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Packed and Ready: Yegor Gordeev

Author: 25.03.2016 | Packed and Ready
In our new column we talk to famous people who, despite their tight schedule, cannot imagine their life without travelling. Today in the spotlight: journalist and anchor at 1+1 Channel Yegor Gordeev.

I visited almost every European country, North Africa and I’ve been to Asia.

But it still doesn’t seem enough. Trips change people to make them better – I’m 100% sure about that. To me, there is no better way to learn this world.

My first trip abroad was to Vladivostok.

This trip took place when I was a little child but it got stuck in my memory for the rest of my life because my parents and I were going to Vladivostok from Kyiv by train. This voyage lasted for eight days and it seemed like it would never end – by the time we arrived I knew almost entire car by names and addressed passengers in no other way but Mr. Vova or Ms. Lena. Except for slowness of the train – starting from Ural Mountains its speed hardly exceeded the one of a pedestrian – endless Siberian and taiga landscapes stand out in my memory. Such an incredible beauty.

I’m always at a loss when asked to advice this or that country or state to visit.

It all depends on a person, if my friends or acquaintances ask me that, I have at least a rough idea about their interests and tastes. As to strangers, the only thing I can advice is: do travel.

If I bring something somebody from my trips at all, it is alcohol.

Least of all I understand endless picture-taking, shopping and souvenirs-purchasing that no one really needs. Truly close people you love will be manifold happier to hear your stories about a trip and how great you spent your money there than to get a useless statuette that will only get covered with dust… If I bring somebody something from my trips, it is alcohol. I like to believe that aside from good mood I also bring a piece of air and atmosphere in a bottle.

I cannot say that I will never again visit a country or a city.

I am never disappointed about new places. I generally try not to addle brain with somebody else’s clichés and stereotypes like “Paris isn’t the same any more; it’s dirty and full of migrants”. By the way, I adore this city. It is great even with is “problems”, because they are an integral part of it, they are its feature. And to fall in love with Paris it takes to have at least one walk outside touristic routes, because as nearly as entire city is an amazing combination of fantastic landscapes, interesting places and people. When there, you shouldn’t recall a classic who said “To see Paris and die” while you cannot figure out why and where you are supposed to die. Discover this city in your own way.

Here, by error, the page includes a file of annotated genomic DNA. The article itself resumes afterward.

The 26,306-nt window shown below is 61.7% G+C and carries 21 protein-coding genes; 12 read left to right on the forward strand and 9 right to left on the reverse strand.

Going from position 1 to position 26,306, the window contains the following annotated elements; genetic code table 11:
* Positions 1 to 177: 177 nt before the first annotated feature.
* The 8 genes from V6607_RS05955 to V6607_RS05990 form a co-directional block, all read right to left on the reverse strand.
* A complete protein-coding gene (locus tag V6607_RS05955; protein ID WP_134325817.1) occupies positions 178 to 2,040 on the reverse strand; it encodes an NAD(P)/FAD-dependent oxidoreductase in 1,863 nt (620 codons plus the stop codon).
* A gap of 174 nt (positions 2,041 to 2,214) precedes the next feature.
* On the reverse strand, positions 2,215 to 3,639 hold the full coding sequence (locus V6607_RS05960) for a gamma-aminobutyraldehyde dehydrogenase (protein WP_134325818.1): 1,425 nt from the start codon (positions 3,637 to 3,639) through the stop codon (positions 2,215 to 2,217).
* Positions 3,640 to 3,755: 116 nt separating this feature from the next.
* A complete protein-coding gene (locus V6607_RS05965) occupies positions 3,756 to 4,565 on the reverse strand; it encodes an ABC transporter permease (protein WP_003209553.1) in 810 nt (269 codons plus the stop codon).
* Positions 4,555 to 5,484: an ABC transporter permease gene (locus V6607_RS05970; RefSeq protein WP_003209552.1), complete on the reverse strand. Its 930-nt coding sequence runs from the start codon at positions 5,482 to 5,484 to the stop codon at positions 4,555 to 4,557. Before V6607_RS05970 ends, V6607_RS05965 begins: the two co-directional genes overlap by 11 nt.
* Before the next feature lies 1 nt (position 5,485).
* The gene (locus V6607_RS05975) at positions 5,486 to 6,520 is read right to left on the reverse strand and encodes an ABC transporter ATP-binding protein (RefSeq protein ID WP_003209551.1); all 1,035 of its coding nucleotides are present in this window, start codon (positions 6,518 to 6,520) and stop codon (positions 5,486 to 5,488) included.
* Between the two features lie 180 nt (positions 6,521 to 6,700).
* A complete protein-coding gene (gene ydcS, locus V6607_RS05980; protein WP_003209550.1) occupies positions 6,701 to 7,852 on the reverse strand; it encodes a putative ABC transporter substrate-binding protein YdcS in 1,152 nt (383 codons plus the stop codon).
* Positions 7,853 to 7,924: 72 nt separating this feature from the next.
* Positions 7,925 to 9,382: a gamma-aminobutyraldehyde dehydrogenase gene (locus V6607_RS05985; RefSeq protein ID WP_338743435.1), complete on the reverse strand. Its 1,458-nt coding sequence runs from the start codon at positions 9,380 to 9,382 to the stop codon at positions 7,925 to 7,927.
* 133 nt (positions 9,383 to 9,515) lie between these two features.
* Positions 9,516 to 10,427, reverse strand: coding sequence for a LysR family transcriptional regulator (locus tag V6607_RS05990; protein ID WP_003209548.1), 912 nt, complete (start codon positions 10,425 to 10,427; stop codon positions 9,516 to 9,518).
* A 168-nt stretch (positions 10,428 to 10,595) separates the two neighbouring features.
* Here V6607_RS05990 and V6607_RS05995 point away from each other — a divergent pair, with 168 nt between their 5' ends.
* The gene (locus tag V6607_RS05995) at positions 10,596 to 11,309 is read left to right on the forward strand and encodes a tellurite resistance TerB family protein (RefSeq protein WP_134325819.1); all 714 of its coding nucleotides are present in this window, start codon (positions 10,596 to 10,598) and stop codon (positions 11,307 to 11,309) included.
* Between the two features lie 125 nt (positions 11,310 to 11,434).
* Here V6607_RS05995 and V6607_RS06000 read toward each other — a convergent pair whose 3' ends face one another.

Every country where I feel free and can do what I like, could become my second home.

I am probably a cosmopolitan and I could live everywhere therefore it is hard for me to say: “This, this is the place that can become my second homeland”. It would be nice to live in Berlin for a while – it is alive, it is world’s art capital and something constantly happens there. Portugal is a great and stylish country and it also has ocean. And you know what, have you ever seen landscapes of India? It is as if reading Kipling with everything not just in your head but also around you. So, no, I don’t know yet where I’d like to live…

I recommend beaches to everyone…

There is nothing I can tell about holidays on a sun lounger by a pool with breaks for food and drinks in all-inclusive system. I simply have never travelled like that.

The most unusual dish I tried was in Italy.

Truth be told, I’m not much of a gourmet but once somewhere on a route near Rome I tried pasta at a small but cozy Michelin restaurant and I still can’t forget it. How much it cost, how was it called, what the ingredients were – all of that slipped my mind, but I sure know that I’ve never tried anything tastier. But all in all I think that if you sit in a café in Spain it doesn’t matter that you eat some ordinary food like, say, fried eggs, same as ones you have at home – there is still Spain around you and that’s the charm of it.

What stroke me the most was that Europe isn’t black-and-white with native citizens and troublesome migrants but that it is a single mechanism.

Once, my friend and I happened to be at Turkish quarter in Vienna. It was one of the first trips and it felt uneasy, even more so because there was some sort of tension and there were raids on foreigners in the quarter. So, when we could have suffered in the heat of the moment, people protected us and explained to locals that we were tourists not “more newcomers” and that we had nothing to do with their arguments. They helped us safely get out of the area afterwards. So everywhere and anywhere there are good people and bad people, however threadbare, but that’s the truth.

My next trip will be to Iceland.

I have even bought tickets already. Have always dreamt of going there.

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